- Australia court strikes down 5-day-old, gay-marriage law
- Fake interpreter at Mandela service: ‘Sorry,’ I have schizophrenia
- George Zimmerman will not be charged in domestic dispute
- Russian officials press bilateral U.S. trade deal
- Creator of ‘Selfies at Funerals’ blog retires after Obama flub: ‘Our work here is done’
- New Obama adviser Podesta is against Keystone but will steer clear of pipeline deliberations
- 40 Australian adults, children found in ‘one of the worst accounts of incest ever made public’
- Venezuela’s Maduro calls on student ‘price vigilantes’ to hit the streets, report businesses
- Atheists smug as Hindus join Satanists to demand display at Oklahoma Statehouse
- Bow before Valkyrie, NASA’s ‘superhero robot’ entry in DARPA challenge
Matt Kuchar turning the page after near-miss at Masters
Question of the Day
HILTON HEAD ISLAND, S.C. — Matt Kuchar wasn’t smiling much Sunday night after his near miss at the Masters.
The world’s 14th-ranked golfer had hoped a night in his own bed would prepare him for this week’s RBC Heritage. Instead, Kuchar replayed the most critical shots of the round as he tied for the lead with three holes left, then gave it away with a bogey on the par-3 16th.
Kuchar, who gained his nice-guy reputation with his megawatt smile as a college golfer at Augusta National 14 years ago, finished in a tie for third behind Masters champion Bubba Watson.
“It was just not an easy night’s sleep,” Kuchar said.
“It’s not real helpful to look at Monday morning’s paper and say, ‘What if I played just one shot better or two shots better,’ ” he said.
Kuchar and world No. 1 Luke Donald are among four of the top-20 ranked golfers teeing off at the rechristened RBC Heritage, which is on solid financial footing after two years of uncertainty. Watson, like most of the other Masters competitors, is taking the week off.
“I want to win this tournament,” Kuchar said. “And the more I can make every tournament really important, I think it makes prep[aration] for the majors much easier.”
Kuchar understands what a Masters victory would’ve meant.
“It was an exciting place to have a chance,” Kuchar said. “I kept replaying in my mind all the great shots. And then the couple missed opportunities.”
Kuchar was a wide-eyed amateur from Georgia Tech when he made the cut at Augusta National in 1998 and 1999. He hadn’t cracked the top 20 in his three Masters appearances before last week, but found himself tied for the lead Sunday when he knocked in a short eagle putt on the 15th hole.
Kuchar, who earned $9 million in 2010 and 2011, sent his tee shot right of the green on the 16th hole, could not get up and down and made a bogey that ultimately dropped him from contention. Kuchar’s most regrettable error, he said, was a double bogey on the ninth. He chipped his third shot seven feet past the hold and three-putted.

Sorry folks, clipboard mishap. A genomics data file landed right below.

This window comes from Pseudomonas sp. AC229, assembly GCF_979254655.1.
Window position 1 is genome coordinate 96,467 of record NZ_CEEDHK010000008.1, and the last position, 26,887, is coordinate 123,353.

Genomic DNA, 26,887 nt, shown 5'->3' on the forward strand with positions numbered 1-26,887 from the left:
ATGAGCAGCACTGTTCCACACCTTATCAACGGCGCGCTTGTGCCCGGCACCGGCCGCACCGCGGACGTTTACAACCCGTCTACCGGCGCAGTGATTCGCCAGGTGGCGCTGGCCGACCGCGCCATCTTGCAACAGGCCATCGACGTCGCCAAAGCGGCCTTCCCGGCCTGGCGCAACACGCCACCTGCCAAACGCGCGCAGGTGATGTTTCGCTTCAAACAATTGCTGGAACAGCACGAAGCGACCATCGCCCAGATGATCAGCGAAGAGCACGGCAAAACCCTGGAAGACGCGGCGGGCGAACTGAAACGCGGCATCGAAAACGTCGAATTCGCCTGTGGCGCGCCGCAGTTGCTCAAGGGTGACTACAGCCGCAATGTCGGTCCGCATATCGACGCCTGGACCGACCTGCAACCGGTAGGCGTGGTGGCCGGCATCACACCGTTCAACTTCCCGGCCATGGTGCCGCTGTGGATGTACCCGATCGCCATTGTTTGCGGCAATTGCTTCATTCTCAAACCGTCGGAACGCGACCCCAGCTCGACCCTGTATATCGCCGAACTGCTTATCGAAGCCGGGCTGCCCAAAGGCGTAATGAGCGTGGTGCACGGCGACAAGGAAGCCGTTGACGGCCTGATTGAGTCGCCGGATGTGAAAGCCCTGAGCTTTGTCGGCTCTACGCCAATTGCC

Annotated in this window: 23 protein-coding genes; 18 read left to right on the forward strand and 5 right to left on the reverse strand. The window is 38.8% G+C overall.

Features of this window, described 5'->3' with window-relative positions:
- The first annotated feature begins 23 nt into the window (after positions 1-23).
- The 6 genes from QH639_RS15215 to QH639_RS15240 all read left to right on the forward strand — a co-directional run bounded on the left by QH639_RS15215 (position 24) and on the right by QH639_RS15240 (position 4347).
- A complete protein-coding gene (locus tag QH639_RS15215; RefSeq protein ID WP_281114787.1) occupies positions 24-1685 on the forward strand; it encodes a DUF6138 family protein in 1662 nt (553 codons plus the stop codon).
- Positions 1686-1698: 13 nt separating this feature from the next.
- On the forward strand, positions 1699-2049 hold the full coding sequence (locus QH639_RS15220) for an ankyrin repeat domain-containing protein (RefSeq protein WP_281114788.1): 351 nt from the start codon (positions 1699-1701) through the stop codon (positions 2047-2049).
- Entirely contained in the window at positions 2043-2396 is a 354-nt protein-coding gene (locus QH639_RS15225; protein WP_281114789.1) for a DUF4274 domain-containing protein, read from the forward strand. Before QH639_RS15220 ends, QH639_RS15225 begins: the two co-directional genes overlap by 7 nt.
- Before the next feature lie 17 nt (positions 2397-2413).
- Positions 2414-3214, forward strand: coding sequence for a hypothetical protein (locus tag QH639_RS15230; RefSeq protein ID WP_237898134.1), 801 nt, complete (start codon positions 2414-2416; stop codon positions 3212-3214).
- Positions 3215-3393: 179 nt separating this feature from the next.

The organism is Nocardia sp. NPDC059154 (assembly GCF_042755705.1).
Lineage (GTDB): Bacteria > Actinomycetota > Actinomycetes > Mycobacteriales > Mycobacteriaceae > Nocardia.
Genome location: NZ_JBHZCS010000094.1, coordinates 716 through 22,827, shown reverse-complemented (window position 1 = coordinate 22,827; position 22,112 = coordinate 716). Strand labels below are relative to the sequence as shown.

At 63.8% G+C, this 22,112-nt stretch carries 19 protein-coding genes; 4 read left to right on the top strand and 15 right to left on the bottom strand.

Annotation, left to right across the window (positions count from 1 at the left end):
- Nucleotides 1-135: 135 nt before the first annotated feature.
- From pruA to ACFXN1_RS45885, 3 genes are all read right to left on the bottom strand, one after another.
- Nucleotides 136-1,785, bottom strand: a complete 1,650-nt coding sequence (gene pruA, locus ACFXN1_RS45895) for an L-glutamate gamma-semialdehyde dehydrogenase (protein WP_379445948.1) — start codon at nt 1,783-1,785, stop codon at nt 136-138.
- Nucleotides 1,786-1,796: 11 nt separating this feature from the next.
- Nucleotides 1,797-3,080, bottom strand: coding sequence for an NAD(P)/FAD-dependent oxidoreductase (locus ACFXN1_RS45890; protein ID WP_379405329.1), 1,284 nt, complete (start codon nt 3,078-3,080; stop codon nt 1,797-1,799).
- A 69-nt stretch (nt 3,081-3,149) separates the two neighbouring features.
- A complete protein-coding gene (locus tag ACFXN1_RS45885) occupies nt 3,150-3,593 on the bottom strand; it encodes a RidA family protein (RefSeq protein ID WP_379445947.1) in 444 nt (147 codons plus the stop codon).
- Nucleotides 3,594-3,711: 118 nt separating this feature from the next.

“I think that chip shot is one that I know I can improve immensely upon,” he said.
Donald hopes to improve his showing at Harbour Town. He was third here in 2010, then lost to Brandt Snedeker in a playoff last year when a tournament victory would’ve elevated him to No. 1. Donald subsequently reached that spot and, with No. 2 Rory McIlroy, No. 3 Lee Westwood and No. 4 Watson all off, is fairly secure on top, win or lose this week.
By Matt Kibbe
The short-term deal will assure long-term overspending
- Rand Paul: Budget deal 'shameful,' 'huge mistake'
- All-out war breaks out in GOP over budget pact
- Teen thugs in D.C. run wild -- even while wearing GPS ankle bracelets
- Obama takes 'selfie' at Mandela's funeral service
- Obama's antics at Nelson Mandela tribute: Jovial conversation, handshake with Raul Castro
- American bourbon now better than Scottish whisky: U.K.-born expert
- U.S. pilot scares off Iranians with 'Top Gun'-worthy stunt: 'You really ought to go home'
- Biden guarantees victory on immigration reform
- Study IDs reasons for late-term abortions
- Inside the Ring: China targets Global Hawk drone
Independent voices from the The Washington Times Communities
Al Maurer provides a common sense, conservatarian, Constitutional conservative perspective from the battleground state of Colorado
Interviews and show reviews from the Los Angeles punk scene past and present. Los Angeles has always been rich in punk rock talent since punk rock was born.
Buzz on Bees is a column promoting the love and life of God’s greatest pollinators on earth: The Honeybee
Brazen, leading-edge, “call it like it is” columns and reporting from Ohio native, radio host and writer, Sara Marie Brenner.
Extraordinary day at Redskins Park
White House pets gone wild!
Let it snow